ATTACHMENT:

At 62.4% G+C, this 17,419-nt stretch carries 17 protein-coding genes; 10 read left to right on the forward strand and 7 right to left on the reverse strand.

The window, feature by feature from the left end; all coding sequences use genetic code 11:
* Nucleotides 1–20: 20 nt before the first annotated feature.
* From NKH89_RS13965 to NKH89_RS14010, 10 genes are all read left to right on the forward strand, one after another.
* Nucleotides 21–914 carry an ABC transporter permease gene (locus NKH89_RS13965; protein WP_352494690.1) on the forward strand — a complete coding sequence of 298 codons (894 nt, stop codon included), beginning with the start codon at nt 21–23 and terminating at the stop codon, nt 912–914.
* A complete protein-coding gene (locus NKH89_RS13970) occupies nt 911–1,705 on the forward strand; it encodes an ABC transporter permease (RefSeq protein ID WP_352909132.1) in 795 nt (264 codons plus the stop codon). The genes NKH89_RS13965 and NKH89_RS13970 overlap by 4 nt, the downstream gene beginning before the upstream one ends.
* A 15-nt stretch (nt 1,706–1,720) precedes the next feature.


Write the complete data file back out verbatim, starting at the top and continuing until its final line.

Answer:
At 62.4% G+C, this 17,419-nt stretch carries 17 protein-coding genes; 10 read left to right on the forward strand and 7 right to left on the reverse strand.

The window, feature by feature from the left end; all coding sequences use genetic code 11:
* Nucleotides 1–20: 20 nt before the first annotated feature.
* From NKH89_RS13965 to NKH89_RS14010, 10 genes are all read left to right on the forward strand, one after another.
* Nucleotides 21–914 carry an ABC transporter permease gene (locus NKH89_RS13965; protein WP_352494690.1) on the forward strand — a complete coding sequence of 298 codons (894 nt, stop codon included), beginning with the start codon at nt 21–23 and terminating at the stop codon, nt 912–914.
* A complete protein-coding gene (locus NKH89_RS13970) occupies nt 911–1,705 on the forward strand; it encodes an ABC transporter permease (RefSeq protein ID WP_352909132.1) in 795 nt (264 codons plus the stop codon). The genes NKH89_RS13965 and NKH89_RS13970 overlap by 4 nt, the downstream gene beginning before the upstream one ends.
* A 15-nt stretch (nt 1,706–1,720) precedes the next feature.